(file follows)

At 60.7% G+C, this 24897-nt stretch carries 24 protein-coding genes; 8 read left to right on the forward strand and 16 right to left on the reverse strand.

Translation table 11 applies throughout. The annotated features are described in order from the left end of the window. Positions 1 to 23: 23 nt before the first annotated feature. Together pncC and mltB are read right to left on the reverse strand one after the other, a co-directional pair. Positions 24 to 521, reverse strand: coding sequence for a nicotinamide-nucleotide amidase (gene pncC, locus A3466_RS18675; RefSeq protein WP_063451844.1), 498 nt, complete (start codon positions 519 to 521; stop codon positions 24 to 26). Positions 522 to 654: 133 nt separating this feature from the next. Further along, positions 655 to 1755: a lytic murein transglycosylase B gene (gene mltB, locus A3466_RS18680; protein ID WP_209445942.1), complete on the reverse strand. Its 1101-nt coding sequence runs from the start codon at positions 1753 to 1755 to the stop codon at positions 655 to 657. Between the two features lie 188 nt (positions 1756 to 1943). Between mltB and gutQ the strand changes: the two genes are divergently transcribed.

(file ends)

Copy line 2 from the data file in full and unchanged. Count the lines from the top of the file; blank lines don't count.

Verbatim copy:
Translation table 11 applies throughout. The annotated features are described in order from the left end of the window. Positions 1 to 23: 23 nt before the first annotated feature. Together pncC and mltB are read right to left on the reverse strand one after the other, a co-directional pair. Positions 24 to 521, reverse strand: coding sequence for a nicotinamide-nucleotide amidase (gene pncC, locus A3466_RS18675; RefSeq protein WP_063451844.1), 498 nt, complete (start codon positions 519 to 521; stop codon positions 24 to 26). Positions 522 to 654: 133 nt separating this feature from the next. Further along, positions 655 to 1755: a lytic murein transglycosylase B gene (gene mltB, locus A3466_RS18680; protein ID WP_209445942.1), complete on the reverse strand. Its 1101-nt coding sequence runs from the start codon at positions 1753 to 1755 to the stop codon at positions 655 to 657. Between the two features lie 188 nt (positions 1756 to 1943). Between mltB and gutQ the strand changes: the two genes are divergently transcribed.